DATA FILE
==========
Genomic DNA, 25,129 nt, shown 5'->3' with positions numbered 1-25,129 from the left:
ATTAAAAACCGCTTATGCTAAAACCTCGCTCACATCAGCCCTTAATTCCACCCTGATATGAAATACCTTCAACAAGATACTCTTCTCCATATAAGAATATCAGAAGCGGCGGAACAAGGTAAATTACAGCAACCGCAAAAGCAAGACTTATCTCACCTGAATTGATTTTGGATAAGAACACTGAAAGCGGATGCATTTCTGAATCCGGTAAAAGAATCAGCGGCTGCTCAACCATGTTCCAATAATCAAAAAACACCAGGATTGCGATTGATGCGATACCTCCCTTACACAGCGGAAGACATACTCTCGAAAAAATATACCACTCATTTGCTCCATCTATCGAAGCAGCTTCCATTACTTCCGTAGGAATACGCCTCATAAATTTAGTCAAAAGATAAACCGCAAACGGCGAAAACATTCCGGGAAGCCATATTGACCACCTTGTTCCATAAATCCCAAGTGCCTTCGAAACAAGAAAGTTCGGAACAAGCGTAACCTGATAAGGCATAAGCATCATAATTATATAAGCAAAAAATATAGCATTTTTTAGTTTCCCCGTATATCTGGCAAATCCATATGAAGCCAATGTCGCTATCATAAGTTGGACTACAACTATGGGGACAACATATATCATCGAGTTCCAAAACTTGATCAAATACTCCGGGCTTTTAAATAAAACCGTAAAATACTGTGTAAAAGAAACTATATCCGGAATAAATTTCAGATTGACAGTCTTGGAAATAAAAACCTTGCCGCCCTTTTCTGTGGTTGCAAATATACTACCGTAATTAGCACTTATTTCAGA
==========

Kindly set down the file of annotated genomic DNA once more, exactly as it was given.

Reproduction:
Genomic DNA, 25,129 nt, shown 5'->3' with positions numbered 1-25,129 from the left:
ATTAAAAACCGCTTATGCTAAAACCTCGCTCACATCAGCCCTTAATTCCACCCTGATATGAAATACCTTCAACAAGATACTCTTCTCCATATAAGAATATCAGAAGCGGCGGAACAAGGTAAATTACAGCAACCGCAAAAGCAAGACTTATCTCACCTGAATTGATTTTGGATAAGAACACTGAAAGCGGATGCATTTCTGAATCCGGTAAAAGAATCAGCGGCTGCTCAACCATGTTCCAATAATCAAAAAACACCAGGATTGCGATTGATGCGATACCTCCCTTACACAGCGGAAGACATACTCTCGAAAAAATATACCACTCATTTGCTCCATCTATCGAAGCAGCTTCCATTACTTCCGTAGGAATACGCCTCATAAATTTAGTCAAAAGATAAACCGCAAACGGCGAAAACATTCCGGGAAGCCATATTGACCACCTTGTTCCATAAATCCCAAGTGCCTTCGAAACAAGAAAGTTCGGAACAAGCGTAACCTGATAAGGCATAAGCATCATAATTATATAAGCAAAAAATATAGCATTTTTTAGTTTCCCCGTATATCTGGCAAATCCATATGAAGCCAATGTCGCTATCATAAGTTGGACTACAACTATGGGGACAACATATATCATCGAGTTCCAAAACTTGATCAAATACTCCGGGCTTTTAAATAAAACCGTAAAATACTGTGTAAAAGAAACTATATCCGGAATAAATTTCAGATTGACAGTCTTGGAAATAAAAACCTTGCCGCCCTTTTCTGTGGTTGCAAATATACTACCGTAATTAGCACTTATTTCAGA